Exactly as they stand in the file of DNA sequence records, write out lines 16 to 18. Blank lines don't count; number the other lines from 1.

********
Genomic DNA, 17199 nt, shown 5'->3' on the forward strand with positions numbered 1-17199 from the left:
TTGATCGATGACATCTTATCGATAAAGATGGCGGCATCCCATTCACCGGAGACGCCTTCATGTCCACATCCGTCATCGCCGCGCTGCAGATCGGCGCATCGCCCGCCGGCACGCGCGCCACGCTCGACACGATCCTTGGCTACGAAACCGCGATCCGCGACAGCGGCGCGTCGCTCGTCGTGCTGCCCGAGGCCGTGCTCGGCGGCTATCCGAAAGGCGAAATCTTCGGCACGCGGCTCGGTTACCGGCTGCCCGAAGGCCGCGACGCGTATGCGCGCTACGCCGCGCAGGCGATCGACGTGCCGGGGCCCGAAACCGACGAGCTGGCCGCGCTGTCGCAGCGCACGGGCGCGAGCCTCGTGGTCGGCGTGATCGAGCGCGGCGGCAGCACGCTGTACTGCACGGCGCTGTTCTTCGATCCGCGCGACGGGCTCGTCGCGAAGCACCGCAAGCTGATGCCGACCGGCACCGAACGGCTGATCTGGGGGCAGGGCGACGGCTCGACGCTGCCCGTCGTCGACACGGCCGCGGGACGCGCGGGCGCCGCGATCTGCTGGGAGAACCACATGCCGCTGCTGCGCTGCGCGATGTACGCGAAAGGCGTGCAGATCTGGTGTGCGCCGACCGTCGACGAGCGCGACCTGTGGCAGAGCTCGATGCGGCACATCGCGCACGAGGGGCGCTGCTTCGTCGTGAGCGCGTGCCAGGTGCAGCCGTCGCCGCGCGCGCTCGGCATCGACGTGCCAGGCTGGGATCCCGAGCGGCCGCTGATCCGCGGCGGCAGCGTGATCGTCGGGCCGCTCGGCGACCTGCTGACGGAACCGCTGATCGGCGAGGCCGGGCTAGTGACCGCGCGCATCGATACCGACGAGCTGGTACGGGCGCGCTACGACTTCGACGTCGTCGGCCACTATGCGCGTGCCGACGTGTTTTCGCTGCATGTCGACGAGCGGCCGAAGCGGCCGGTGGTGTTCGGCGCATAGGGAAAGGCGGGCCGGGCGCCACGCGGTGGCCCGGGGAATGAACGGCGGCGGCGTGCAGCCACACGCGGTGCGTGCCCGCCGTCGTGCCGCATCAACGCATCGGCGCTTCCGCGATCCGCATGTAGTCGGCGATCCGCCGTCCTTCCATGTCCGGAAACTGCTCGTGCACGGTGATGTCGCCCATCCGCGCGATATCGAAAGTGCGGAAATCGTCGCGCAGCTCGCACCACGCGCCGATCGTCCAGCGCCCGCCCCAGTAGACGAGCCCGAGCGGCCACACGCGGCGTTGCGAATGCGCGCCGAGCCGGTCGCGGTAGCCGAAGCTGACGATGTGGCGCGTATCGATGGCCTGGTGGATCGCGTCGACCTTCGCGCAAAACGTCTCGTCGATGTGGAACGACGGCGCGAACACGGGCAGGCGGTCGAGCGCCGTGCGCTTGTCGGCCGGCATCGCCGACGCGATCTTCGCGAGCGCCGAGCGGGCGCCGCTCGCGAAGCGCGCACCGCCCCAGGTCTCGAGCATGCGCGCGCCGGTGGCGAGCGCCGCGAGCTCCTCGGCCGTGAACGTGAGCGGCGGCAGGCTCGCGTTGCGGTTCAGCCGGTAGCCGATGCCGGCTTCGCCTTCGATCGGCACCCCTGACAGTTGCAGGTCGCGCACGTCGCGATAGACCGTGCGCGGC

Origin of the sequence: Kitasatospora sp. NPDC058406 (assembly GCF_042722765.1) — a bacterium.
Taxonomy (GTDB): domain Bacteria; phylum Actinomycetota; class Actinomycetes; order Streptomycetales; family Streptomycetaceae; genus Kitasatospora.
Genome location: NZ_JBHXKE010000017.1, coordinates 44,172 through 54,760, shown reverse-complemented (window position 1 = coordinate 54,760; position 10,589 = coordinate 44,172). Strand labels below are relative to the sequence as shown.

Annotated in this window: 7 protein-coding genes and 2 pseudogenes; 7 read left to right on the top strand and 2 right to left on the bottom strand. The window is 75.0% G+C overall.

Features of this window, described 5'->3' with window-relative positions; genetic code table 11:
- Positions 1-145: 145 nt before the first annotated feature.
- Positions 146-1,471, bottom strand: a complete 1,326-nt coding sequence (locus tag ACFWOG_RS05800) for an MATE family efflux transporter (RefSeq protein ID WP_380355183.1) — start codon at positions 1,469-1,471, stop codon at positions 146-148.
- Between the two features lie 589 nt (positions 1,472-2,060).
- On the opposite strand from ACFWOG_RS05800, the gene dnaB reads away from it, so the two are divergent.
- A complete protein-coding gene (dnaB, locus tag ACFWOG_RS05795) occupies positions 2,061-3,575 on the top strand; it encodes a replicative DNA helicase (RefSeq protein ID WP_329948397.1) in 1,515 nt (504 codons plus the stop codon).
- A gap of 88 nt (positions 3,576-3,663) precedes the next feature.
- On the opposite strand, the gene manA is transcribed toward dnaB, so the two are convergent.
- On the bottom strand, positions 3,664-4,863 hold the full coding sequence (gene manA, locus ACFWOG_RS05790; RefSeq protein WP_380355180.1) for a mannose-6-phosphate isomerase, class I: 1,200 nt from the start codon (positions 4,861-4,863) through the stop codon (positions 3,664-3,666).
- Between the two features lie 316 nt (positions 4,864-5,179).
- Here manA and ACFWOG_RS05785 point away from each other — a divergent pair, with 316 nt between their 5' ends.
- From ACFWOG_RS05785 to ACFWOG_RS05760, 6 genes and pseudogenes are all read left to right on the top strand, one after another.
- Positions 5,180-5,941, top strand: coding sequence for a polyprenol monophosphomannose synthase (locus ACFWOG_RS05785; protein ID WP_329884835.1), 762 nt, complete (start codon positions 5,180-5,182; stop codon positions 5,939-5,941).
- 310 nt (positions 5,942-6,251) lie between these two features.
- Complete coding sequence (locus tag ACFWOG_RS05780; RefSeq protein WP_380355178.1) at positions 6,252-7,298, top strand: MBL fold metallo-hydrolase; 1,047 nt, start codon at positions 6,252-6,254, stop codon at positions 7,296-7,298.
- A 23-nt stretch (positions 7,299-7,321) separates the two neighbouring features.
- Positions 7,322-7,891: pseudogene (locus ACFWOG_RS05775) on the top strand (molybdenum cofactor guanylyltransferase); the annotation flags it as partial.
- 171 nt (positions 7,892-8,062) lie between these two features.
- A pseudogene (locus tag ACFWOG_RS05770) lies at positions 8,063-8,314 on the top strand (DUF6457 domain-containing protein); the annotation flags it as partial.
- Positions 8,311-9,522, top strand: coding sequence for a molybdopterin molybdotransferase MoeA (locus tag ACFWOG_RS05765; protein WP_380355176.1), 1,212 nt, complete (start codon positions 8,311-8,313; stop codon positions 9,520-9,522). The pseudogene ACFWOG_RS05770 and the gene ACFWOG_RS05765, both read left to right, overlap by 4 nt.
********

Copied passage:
- Between the two features lie 316 nt (positions 4,864-5,179).
- Here manA and ACFWOG_RS05785 point away from each other — a divergent pair, with 316 nt between their 5' ends.
- From ACFWOG_RS05785 to ACFWOG_RS05760, 6 genes and pseudogenes are all read left to right on the top strand, one after another.